-£35. That's not bad.
It's a good price, really. It's just really a simple object, isn't it?
That's lunch out. Going to treat yourself to lunch?
-I'm buying something for the caravan.
-Do you go caravan holidaying?
-At my own caravan, yes.
-Where do you go?
-Redcar. All my sons and grandsons are up there.
What will you buy for the caravan?
Oh, I don't know. A gas bottle!
I've just been joined by Joyce and we're flogging something from Cornwall. You've got one guess.
-Yes. It has to be, doesn't it? A lovely little vase.
There's a bit of damage on it, the textured version. £40-£60.
-That's what David put on it. You had a lovely holiday in Cornwall. Have you been back since?
-You love St Ives?
-I do, yes.
-It's gorgeous. Will you go back again?
I like this pot, actually. Unusual design.
Concentric circles all the way round. Away from straight patterns.
All right. Coming up right now.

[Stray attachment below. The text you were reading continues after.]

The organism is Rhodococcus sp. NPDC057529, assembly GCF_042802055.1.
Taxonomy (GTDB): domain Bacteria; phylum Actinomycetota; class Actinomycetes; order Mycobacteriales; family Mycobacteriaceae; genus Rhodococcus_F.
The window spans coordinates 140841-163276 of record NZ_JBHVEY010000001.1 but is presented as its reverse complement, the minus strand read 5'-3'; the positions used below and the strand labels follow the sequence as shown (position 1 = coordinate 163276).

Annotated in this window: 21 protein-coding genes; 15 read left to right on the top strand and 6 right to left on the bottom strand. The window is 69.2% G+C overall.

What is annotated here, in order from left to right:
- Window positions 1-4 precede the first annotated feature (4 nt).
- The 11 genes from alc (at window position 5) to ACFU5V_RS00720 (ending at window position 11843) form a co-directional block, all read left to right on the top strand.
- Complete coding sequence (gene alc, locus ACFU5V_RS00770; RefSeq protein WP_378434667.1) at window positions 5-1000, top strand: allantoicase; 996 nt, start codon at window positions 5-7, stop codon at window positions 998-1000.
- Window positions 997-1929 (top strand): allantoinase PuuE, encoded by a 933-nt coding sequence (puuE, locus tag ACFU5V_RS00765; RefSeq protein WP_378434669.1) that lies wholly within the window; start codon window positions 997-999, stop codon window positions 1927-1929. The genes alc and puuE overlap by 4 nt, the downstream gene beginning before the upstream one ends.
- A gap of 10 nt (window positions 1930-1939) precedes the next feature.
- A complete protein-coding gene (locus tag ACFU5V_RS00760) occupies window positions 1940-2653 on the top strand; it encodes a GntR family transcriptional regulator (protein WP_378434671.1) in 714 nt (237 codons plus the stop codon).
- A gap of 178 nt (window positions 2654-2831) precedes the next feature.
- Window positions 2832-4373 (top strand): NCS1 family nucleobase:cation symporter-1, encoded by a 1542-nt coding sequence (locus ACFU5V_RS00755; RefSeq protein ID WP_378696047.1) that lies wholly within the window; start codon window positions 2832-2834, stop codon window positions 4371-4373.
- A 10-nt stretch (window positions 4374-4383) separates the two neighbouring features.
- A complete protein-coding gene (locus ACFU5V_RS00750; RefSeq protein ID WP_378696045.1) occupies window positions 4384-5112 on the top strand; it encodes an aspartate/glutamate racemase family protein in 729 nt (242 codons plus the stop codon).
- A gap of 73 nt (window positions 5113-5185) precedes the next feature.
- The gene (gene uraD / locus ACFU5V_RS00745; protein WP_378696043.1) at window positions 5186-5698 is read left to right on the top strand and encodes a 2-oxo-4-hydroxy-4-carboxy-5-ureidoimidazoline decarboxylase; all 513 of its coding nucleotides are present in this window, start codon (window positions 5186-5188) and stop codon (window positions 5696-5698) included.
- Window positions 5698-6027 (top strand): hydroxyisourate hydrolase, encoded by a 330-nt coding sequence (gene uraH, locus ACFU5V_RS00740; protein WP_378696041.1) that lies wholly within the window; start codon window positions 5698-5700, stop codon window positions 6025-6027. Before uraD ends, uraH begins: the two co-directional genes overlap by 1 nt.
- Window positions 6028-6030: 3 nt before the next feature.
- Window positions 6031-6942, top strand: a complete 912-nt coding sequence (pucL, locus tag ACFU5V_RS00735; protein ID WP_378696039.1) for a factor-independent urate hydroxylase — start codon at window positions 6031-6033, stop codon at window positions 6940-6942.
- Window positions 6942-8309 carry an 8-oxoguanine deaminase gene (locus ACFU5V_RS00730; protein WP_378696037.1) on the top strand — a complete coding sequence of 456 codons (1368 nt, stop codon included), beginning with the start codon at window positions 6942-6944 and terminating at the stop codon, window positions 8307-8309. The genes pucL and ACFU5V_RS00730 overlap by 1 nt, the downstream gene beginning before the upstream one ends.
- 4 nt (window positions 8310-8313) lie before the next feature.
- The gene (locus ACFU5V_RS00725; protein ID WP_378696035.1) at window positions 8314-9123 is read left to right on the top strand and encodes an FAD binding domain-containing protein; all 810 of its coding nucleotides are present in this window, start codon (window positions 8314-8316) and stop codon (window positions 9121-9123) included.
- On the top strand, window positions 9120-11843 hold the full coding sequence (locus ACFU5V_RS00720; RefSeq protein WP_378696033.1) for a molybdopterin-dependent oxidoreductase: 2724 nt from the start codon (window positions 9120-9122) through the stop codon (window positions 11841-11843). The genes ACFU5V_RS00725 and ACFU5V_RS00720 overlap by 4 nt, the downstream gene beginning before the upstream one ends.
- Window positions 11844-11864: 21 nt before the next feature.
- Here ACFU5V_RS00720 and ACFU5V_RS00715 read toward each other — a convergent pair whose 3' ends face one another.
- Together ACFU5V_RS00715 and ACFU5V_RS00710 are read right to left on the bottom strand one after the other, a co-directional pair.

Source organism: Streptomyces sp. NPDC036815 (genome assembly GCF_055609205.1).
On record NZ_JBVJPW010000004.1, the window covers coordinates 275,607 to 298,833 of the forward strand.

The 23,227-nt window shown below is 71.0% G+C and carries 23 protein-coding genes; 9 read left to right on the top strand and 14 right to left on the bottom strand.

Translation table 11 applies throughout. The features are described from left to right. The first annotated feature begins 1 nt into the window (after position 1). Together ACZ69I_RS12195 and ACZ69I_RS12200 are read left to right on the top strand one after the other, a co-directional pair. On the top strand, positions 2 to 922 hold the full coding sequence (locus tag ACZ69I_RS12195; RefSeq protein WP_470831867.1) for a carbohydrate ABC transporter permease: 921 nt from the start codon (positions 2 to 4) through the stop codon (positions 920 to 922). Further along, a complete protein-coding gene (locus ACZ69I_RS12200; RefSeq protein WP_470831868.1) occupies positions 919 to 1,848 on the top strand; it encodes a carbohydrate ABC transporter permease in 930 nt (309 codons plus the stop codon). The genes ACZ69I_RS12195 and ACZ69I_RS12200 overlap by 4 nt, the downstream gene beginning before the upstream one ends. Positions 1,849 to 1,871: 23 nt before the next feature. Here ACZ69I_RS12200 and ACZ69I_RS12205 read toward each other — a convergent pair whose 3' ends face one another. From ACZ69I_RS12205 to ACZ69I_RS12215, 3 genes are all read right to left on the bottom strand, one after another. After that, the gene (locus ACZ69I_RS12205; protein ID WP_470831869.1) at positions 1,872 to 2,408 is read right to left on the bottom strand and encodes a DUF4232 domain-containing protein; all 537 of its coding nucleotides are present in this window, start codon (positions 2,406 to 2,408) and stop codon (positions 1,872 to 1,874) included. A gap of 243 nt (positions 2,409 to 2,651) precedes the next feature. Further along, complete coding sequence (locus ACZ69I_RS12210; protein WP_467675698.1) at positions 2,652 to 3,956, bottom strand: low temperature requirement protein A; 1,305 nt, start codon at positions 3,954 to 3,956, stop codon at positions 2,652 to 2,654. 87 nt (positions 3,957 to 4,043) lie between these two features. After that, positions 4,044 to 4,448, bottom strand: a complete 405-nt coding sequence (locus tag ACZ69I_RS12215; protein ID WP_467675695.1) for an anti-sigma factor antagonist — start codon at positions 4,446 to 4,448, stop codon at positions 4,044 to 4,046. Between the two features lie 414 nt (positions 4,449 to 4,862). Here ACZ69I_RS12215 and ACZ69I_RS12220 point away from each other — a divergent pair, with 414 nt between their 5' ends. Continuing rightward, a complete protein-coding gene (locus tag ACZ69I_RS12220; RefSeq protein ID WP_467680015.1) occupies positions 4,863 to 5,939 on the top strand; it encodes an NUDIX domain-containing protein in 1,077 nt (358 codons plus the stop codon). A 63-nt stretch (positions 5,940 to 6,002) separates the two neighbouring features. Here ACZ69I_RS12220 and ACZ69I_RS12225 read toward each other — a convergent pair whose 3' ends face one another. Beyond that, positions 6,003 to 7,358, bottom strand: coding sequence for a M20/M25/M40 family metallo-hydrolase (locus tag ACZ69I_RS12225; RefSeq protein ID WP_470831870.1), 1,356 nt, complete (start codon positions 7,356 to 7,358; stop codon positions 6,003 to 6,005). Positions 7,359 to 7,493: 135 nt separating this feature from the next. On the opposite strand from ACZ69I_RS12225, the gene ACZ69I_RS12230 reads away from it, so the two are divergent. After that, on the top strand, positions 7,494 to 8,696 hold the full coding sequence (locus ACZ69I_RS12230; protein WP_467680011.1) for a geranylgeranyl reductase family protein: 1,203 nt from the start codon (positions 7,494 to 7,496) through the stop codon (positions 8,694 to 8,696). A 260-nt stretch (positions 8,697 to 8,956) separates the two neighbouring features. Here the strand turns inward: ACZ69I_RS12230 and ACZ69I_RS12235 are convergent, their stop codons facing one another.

A Troika cylindrical vase on the pale blue ground.
And I'm bid 40 straight in.
At 40. 5. 50.
5. 60. At 60. 65.
70. With me at £70. Anybody else in the room?
At £70, it's a commission bid. All done at 70.
-Damage did hold it back as it was worth a good 120.
-That's not bad, is it?
-No. It was 30 shillings.
I've just been joined by Philip and June, our barometer owner.
Hopefully we'll turn 50p - or should I say 10 shillings, which is what it was 30-odd years ago -
into £200-£400, Philip's valuation.
This is a lovely instrument. I hope the people see the virtue in it and we get the top end. Yeah?